Skin Cancer

Skin cancer, including melanoma, is New Zealand's most common cancer. It is estimated that skin cancers account for 80% of all new cancers each year.

It's very common

Skin cancer is the most common cancer affecting New Zealanders.

Skin cancers are commonly put into two groups - melanoma and non-melanoma skin cancer, with melanoma being the most dangerous.

More than 2,000 melanomas are reported each year in New Zealand. In addition, an estimated 67,000 other skin cancers (such as squamous cell and basal cell carcinomas) are treated.

See some facts and figures about skin cancer in New Zealand.

Find out more about reported cancers in New Zealand.

Melanoma

Melanoma is the most dangerous skin cancer. If left untreated, it can spread rapidly to other parts of the body.

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Melanoma example

Melanoma can:

  • appear as a new spot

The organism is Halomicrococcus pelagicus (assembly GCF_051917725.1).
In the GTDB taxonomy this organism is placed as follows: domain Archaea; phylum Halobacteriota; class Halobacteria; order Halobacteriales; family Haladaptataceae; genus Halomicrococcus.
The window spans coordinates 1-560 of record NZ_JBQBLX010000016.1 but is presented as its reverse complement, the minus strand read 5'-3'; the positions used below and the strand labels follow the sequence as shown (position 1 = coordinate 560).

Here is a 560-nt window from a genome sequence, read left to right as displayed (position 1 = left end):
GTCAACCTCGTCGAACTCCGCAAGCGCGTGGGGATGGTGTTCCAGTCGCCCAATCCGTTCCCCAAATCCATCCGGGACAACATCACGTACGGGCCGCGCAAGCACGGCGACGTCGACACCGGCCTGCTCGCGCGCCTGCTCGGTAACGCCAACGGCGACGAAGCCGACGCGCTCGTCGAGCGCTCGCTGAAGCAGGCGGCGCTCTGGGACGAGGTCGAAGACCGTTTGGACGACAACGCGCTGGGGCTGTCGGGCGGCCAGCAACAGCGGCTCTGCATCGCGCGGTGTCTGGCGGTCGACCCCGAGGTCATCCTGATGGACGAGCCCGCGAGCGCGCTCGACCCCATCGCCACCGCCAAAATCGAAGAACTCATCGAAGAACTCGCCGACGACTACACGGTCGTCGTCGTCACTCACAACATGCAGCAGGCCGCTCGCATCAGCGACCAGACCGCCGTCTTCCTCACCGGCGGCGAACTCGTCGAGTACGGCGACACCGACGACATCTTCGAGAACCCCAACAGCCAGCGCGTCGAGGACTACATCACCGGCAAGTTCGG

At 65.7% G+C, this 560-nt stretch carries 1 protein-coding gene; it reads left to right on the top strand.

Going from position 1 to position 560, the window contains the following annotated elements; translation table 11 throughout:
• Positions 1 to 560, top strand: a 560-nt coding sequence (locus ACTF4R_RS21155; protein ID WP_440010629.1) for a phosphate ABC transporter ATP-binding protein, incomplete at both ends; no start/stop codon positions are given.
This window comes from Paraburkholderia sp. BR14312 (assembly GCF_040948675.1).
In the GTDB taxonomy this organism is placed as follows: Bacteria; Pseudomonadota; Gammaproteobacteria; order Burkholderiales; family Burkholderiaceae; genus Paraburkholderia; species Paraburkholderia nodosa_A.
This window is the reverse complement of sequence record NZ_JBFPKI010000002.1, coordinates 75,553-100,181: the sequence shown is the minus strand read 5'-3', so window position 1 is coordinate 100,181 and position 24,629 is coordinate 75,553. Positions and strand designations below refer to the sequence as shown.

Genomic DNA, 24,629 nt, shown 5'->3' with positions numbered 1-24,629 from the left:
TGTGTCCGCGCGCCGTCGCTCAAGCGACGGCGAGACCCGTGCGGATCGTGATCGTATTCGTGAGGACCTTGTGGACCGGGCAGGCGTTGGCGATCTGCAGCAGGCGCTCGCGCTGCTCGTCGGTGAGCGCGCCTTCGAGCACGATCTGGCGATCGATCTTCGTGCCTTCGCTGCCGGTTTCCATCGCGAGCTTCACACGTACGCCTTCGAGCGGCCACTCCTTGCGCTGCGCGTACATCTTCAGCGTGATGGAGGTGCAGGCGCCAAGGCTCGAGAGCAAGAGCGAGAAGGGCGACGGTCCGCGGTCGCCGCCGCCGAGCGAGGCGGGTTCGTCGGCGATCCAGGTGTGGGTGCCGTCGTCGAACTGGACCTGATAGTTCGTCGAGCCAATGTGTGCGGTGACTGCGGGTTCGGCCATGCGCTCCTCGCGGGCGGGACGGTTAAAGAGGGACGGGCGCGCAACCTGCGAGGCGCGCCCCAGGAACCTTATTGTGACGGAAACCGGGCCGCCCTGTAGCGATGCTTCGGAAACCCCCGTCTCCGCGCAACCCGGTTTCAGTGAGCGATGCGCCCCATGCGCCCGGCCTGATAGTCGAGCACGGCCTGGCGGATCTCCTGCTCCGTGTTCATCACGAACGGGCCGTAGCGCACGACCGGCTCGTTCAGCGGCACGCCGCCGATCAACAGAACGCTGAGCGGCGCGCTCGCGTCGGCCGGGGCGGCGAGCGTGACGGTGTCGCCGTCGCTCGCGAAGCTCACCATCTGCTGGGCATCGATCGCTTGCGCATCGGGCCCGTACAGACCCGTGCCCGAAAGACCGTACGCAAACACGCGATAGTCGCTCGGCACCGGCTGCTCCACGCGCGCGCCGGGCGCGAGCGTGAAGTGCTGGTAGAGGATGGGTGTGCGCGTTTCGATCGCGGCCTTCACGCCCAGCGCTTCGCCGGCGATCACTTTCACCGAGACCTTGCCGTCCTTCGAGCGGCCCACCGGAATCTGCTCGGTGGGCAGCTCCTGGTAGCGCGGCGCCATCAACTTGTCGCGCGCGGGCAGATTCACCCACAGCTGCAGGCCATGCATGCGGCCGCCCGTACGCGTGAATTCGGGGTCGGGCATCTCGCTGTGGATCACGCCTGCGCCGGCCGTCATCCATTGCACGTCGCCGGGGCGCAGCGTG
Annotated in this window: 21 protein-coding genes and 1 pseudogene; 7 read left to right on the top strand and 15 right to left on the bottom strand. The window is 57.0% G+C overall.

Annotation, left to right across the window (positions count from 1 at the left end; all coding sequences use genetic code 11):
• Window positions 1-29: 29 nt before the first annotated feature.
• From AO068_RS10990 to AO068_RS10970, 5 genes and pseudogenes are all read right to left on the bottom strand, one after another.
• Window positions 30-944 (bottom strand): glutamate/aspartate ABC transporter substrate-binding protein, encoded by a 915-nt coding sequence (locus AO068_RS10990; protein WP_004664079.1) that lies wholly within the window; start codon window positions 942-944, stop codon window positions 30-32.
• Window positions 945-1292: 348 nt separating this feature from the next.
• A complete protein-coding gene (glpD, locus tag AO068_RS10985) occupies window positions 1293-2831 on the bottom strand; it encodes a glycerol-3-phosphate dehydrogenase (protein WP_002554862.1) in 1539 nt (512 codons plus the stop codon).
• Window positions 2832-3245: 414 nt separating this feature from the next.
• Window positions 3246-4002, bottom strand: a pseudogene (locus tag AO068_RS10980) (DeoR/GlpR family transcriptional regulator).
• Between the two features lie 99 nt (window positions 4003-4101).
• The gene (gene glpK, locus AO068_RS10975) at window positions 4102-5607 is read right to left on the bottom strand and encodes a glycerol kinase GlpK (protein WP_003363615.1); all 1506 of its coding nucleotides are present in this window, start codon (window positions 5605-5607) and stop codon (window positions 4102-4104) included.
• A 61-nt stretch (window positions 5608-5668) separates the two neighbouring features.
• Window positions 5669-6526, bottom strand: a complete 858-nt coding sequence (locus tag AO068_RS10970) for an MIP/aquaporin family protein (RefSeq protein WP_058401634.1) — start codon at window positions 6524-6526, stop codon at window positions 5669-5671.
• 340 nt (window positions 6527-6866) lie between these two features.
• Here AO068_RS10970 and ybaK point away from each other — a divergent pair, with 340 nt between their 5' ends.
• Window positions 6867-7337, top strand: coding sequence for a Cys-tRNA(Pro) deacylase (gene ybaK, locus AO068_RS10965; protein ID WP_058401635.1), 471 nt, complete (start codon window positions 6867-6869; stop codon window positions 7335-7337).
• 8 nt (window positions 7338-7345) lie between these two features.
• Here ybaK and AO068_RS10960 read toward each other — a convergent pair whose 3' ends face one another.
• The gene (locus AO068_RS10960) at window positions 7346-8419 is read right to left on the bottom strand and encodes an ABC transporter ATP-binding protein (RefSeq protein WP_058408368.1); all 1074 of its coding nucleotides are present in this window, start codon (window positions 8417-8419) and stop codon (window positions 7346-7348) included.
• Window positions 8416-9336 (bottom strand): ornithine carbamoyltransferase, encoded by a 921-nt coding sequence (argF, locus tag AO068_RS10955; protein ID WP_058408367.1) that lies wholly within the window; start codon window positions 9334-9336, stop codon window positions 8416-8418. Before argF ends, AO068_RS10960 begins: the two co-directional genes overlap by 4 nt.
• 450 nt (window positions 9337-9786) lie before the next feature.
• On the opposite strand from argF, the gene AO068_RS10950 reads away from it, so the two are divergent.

• be an existing spot, freckle or mole that changes colour, size or shape
  • sometimes be itchy or bleed
  • look different to other spots
  • appear anywhere on the body (even on parts that aren’t usually exposed to the sun, such as the soles of your feet or under your toenails)
  • be raised ('sticky out') and look shiny in appearance
  • appear quickly.

DermNet New Zealand’s website provides more images of melanoma.

Visit Melanoma NZ for more information about melanoma.

View Melanoma the burning issue - an excellent 30-minute documentary produced by Southern Television in 2016.  

Non-melanoma skin cancer

The two common types of non-melanoma skin cancer are:

  • bcc-1_x2.jpg
    BCC example
  • bcc-2_x2.jpg
    BCC example
  • scc-1_x2.jpg
    SCC example
  • scc-2_x2.jpg
    SCC example
  • basal cell carcinomas (BCC)
  • squamous cell carcinomas (SCC).

Basal cell carcinoma

BCCs can appear as a pale red or pearly smooth lump, usually on the face or neck.

Squamous cell carcinoma

SCCs often appear as a raised, crusty, non-healing sore. They are commonly found on the hands, forearms, ears, face or neck. SCCs that are on the lips and ears have a high risk of spreading.

DermNet New Zealand’s website provides more images of both BCCs and SCCs.

If you are concerned about any spot or lump, get it checked by a doctor as soon as possible.

Visit the Cancer Society of New Zealand for more information on skin cancer.

Read Stuff's August 2016 article 'Common lumps and bumps on and under the skin'.